I’m not sold on Rust, either. I’ve ported several programs (from a finance suite I’ve developed) to Rust and got them all working, with varying degrees of difficulty. The primary issue for me is the cost in development time/difficulty of memory management without a garbage collector. Most of the posts you see here by confused people are related to this (problems with the borrow checker and lifetimes). We are fortunate to be programming at a time when computing resources are so plentiful (memory, processing power) that most of the time what we need to optimize is software development time, because that’s where the costs are. We are no longer living in the world that I did when I first started programming 50+ years ago, where the hardware was at least 3 orders of magnitude less capable than we have today, and our focus was, and had to be, making life easier for the computer. That’s where the cost was then.

I am not arguing that Rust has no value. Hardly. I am simply arguing that its applicability is not as broad as some people seem to think (though I don’t think this is the fault of the Rust developers or documentation writers; right on the rust-lang.org page, the language is described as a “systems programming language”, which strikes me as entirely appropriate). I don’t think the cost-benefit proposition justifies using Rust for most userland applications. Said another way, most of those applications will function just fine in an environment with memory managed by a garbage collector. In fact, a lot of that code would be fine in an interpreted, garbage-collected environment, though their dynamic typing can be a debugging detriment compared to Rust’s static typing. But Go and Haskell offer the same static typing advantages, without the tyranny of the borrow-checker and the still-not-adequately-explained lifetime system.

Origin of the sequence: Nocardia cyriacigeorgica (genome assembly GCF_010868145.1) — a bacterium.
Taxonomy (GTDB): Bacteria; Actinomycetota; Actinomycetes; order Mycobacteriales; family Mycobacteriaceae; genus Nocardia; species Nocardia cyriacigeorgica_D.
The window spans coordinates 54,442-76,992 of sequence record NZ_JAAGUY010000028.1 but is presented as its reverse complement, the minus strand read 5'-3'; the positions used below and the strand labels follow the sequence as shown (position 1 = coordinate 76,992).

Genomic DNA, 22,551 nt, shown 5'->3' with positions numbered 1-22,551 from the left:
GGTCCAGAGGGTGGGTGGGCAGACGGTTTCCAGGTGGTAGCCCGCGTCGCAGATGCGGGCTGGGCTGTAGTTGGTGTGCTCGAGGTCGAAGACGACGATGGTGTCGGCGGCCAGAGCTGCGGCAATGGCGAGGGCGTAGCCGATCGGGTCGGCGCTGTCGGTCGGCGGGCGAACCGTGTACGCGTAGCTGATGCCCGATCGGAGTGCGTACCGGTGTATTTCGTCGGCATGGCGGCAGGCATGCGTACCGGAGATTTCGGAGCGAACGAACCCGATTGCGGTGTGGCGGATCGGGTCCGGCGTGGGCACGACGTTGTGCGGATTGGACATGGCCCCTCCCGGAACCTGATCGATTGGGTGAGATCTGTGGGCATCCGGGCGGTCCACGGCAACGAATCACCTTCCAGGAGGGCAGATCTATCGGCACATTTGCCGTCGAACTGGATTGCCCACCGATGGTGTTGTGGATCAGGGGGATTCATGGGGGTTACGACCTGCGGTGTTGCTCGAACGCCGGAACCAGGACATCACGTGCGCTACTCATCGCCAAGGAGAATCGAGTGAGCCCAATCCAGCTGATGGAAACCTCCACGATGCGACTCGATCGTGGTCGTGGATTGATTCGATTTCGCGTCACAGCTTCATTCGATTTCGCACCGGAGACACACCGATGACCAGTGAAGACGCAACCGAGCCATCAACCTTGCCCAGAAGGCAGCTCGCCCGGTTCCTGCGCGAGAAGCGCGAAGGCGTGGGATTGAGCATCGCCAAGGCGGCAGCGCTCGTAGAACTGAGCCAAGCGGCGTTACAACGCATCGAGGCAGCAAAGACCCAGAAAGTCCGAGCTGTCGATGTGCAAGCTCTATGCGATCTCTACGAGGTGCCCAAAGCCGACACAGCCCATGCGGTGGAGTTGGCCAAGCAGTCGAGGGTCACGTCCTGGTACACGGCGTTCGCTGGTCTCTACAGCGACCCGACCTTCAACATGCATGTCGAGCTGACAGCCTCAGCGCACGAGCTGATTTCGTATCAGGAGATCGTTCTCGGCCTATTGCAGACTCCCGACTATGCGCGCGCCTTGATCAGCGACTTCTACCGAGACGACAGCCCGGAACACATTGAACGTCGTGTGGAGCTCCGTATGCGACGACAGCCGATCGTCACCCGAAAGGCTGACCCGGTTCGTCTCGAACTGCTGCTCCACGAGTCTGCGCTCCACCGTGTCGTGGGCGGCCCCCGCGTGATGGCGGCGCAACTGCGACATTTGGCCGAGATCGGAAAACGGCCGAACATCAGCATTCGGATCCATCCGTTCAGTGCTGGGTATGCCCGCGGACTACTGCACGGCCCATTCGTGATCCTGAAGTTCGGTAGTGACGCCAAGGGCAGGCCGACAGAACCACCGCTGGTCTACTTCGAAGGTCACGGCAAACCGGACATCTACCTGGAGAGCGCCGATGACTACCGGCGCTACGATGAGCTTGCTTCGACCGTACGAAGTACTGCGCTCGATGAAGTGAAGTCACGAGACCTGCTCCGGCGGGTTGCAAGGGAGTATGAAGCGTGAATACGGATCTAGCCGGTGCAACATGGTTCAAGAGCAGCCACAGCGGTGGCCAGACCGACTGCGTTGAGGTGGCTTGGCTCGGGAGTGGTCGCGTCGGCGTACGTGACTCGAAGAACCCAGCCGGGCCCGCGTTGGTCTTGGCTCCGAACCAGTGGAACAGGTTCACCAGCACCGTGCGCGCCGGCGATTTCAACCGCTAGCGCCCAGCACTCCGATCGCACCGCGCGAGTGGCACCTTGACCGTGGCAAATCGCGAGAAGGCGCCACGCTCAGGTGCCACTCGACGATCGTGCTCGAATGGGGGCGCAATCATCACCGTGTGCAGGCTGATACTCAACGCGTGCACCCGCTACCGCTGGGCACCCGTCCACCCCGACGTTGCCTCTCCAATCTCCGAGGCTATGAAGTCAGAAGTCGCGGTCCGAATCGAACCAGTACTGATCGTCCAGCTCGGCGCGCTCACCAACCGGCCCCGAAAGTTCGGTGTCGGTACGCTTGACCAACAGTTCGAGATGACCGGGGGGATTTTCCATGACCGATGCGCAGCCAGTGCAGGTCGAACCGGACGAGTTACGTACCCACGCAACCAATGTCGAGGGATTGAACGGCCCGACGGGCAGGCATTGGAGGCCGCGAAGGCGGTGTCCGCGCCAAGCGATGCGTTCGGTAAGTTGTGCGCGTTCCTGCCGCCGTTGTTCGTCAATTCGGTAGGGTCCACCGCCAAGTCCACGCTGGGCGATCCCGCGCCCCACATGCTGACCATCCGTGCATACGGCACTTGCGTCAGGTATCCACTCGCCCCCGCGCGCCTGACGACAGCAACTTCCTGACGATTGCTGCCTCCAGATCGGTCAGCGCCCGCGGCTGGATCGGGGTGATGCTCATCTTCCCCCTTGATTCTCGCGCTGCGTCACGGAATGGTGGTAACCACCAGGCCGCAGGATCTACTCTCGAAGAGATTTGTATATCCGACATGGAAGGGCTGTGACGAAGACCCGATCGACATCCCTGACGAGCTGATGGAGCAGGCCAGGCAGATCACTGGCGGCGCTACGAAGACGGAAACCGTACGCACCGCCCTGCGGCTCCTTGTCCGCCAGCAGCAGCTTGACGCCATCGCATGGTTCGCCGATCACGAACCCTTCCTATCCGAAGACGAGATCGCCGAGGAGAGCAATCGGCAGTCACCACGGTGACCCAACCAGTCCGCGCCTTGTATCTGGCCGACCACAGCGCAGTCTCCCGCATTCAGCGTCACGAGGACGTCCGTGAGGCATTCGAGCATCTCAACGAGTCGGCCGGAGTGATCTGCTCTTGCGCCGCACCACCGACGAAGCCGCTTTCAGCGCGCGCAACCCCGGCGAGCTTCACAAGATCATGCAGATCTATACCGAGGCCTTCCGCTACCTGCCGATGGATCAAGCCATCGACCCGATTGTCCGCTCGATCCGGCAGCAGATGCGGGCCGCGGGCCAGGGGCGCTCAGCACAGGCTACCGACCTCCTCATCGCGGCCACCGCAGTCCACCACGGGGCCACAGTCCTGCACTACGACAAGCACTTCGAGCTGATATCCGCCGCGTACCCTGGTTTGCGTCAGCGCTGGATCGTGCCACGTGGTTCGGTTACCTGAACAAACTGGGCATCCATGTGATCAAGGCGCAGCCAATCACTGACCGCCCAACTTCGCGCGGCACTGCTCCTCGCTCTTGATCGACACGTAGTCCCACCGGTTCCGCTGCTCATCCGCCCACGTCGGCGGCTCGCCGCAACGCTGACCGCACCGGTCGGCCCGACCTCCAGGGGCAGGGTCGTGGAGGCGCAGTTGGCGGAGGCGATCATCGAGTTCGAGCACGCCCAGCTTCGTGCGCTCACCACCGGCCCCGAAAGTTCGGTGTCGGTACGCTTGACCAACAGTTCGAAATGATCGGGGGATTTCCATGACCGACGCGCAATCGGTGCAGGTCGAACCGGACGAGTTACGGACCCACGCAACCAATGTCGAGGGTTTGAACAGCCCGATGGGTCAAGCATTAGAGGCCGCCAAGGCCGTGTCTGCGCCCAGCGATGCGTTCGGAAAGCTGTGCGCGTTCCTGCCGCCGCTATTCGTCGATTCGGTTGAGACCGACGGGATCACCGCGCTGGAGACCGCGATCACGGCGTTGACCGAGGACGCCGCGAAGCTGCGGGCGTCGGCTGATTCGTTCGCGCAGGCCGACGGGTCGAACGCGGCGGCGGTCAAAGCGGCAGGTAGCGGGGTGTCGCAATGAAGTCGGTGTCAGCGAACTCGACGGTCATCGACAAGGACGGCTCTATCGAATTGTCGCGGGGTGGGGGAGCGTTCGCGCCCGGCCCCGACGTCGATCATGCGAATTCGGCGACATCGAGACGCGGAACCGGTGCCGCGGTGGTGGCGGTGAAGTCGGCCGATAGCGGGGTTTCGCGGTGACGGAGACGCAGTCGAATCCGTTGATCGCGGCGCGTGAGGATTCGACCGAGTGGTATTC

On modern programming languages and growing hardware complexity
#20

That sounds like the PHP idealogy. Computer resources might be plentiful but that doesn’t mean we can disregard performance.


#21

dylan.dpc https://users.rust-lang.org/u/dylan.dpc
December 3

donallen:

We are fortunate to be programming at a time when computing resources are
so plentiful (memory, processing power) that most of the time what we need
to optimize is software development time, because that’s where the costs are

That sounds like the PHP idealogy. Computer resources might be plentiful
but that doesn’t mean we can disregard performance.

I agree. But we also shouldn’t prematurely optimize performance at the
expense of much greater development costs, because development is the time
and money sink these days. There’s an awful lot of perfectly good software
out there written in interpreted languages. There’s also a lot of software
out there written in C++ that shouldn’t have been, because the performance
gain serves no useful purpose, but the projects took a hit in development
and future maintenance costs. And there are languages like Go that are
easier to learn and use than Rust that provide performance that’s close
enough to Rust so that the difference doesn’t matter in many (but not all)
cases.


#22

It is true that computing power is much cheaper these days than it has been before. I would however complete this statement by advising against considering today’s computing landscape through the 90s-era view that software efficiency does not matter anymore because hardware will get faster quicker than developers could ever optimize for it. For the developers that follow this philosophy, the truth is that computers have stopped getting any faster in the mid-2000s, and may even slightly slow down over time in the coming years.

The free lunch is over. CPU manufacturers have stopped increasing clock speed after hitting the thermal wall, and squeezed all the automatic instruction-level parallelism that they could get from naive sequential programs, all the while DRAM performance has been essentially stagnating as well, creating growing Von Neuman bottleneck issues as compute performance continues to grow. To make the most of modern computers is actually even more difficult than making old computers run fast ever was, because it requires leveraging multiple CPU cores, vectorization, and increasingly constrained memory hierarchies, not to even mention specialized hardware accelerators for which exception handling is impossible and even “normal” control flow like if/else is incredibly costly if done carelessly.